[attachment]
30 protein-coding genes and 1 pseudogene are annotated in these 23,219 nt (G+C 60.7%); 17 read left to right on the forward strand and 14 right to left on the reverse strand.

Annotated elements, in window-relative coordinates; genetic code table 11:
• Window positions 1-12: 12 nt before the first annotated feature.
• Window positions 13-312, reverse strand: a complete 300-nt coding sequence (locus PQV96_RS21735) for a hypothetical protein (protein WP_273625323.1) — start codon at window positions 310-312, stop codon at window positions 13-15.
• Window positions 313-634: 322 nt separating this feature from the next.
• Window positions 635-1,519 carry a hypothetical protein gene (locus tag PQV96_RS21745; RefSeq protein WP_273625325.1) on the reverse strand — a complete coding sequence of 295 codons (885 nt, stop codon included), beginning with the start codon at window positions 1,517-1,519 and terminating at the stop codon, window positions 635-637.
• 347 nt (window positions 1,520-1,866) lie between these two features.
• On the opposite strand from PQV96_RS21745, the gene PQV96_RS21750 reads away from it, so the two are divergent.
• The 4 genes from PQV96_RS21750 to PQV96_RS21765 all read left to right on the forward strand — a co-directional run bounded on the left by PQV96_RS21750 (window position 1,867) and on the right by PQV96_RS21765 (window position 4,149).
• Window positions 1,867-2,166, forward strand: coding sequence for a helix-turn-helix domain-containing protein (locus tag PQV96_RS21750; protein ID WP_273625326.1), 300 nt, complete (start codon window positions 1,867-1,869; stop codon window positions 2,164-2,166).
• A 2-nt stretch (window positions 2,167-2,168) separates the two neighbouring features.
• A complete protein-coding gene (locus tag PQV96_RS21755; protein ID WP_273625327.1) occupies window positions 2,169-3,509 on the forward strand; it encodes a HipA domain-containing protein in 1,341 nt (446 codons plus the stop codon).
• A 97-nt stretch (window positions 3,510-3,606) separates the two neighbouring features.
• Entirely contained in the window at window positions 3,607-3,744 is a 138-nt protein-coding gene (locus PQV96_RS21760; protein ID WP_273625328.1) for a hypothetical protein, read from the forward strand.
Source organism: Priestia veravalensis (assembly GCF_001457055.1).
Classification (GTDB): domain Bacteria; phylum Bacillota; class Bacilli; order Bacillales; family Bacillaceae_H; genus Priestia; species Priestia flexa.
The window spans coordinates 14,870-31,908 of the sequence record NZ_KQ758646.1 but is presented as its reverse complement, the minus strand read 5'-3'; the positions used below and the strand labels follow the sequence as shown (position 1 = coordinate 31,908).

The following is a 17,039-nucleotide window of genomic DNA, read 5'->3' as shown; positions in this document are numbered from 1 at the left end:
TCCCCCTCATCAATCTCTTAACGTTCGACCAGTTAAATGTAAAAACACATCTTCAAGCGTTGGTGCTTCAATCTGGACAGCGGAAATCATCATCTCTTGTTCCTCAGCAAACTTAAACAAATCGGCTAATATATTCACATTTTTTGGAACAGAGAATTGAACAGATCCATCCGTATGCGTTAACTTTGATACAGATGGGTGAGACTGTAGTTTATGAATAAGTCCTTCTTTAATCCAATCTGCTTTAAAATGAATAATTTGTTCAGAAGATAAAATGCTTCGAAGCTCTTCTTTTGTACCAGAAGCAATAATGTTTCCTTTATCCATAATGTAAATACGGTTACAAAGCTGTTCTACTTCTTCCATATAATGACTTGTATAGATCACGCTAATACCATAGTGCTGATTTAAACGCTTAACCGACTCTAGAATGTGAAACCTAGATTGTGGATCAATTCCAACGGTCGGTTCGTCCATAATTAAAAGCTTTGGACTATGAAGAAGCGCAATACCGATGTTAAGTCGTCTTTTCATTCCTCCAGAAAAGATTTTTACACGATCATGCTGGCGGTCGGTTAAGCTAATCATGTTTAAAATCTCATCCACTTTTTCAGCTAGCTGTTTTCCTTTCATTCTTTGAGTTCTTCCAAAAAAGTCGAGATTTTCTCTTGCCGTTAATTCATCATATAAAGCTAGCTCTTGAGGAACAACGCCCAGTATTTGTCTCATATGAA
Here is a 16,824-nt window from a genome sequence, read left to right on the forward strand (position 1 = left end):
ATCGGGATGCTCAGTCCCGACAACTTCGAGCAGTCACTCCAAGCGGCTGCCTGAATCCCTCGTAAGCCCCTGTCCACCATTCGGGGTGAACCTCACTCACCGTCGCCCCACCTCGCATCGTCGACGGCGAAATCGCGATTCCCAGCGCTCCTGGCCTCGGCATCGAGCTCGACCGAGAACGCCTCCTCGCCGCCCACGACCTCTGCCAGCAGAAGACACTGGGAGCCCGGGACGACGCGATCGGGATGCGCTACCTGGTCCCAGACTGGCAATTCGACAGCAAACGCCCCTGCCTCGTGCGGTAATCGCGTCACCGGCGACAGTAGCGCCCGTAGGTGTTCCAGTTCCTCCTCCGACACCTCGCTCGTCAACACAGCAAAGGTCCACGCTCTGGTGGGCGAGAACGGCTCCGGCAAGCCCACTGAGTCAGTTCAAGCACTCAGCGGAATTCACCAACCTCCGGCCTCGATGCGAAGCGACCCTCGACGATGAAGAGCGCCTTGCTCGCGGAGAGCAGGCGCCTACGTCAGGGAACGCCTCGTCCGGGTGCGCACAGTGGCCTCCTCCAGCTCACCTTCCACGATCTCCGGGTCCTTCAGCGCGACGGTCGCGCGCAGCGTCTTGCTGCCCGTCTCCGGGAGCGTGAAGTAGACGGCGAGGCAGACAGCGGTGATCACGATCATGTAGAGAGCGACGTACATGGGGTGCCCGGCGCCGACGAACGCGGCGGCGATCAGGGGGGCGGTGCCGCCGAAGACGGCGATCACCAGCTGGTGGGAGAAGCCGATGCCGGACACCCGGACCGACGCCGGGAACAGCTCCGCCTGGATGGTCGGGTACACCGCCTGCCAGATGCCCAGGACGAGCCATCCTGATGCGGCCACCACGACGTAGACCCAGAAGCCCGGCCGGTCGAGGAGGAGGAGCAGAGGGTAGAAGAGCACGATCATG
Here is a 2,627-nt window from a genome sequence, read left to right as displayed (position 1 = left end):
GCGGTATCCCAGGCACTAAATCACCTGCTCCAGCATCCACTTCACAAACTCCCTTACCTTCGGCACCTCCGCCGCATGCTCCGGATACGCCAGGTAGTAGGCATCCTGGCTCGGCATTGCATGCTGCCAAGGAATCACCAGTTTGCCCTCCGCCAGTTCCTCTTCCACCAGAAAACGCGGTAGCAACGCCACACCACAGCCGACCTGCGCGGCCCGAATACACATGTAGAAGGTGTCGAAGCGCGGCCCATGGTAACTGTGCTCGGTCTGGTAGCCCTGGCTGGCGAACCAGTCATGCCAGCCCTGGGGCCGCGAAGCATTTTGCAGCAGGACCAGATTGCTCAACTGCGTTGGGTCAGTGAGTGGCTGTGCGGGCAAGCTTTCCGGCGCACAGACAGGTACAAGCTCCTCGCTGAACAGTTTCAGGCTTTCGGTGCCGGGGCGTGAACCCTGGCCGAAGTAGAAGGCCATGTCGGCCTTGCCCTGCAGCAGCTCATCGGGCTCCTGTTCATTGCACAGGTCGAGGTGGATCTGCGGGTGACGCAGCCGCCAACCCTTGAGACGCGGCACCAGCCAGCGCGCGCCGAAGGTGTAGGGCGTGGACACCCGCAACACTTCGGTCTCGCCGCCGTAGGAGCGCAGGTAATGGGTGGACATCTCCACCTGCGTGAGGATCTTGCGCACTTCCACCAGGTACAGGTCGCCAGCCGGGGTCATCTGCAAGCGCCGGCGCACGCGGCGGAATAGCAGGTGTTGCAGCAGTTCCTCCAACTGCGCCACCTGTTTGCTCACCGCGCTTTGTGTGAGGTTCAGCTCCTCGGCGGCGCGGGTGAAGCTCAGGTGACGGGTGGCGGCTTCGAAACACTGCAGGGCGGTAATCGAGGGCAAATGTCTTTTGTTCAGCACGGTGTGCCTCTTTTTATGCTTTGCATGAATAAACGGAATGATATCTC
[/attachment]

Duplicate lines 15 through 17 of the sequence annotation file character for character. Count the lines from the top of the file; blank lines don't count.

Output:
Source organism: Priestia veravalensis (assembly GCF_001457055.1).
Classification (GTDB): domain Bacteria; phylum Bacillota; class Bacilli; order Bacillales; family Bacillaceae_H; genus Priestia; species Priestia flexa.
The window spans coordinates 14,870-31,908 of the sequence record NZ_KQ758646.1 but is presented as its reverse complement, the minus strand read 5'-3'; the positions used below and the strand labels follow the sequence as shown (position 1 = coordinate 31,908).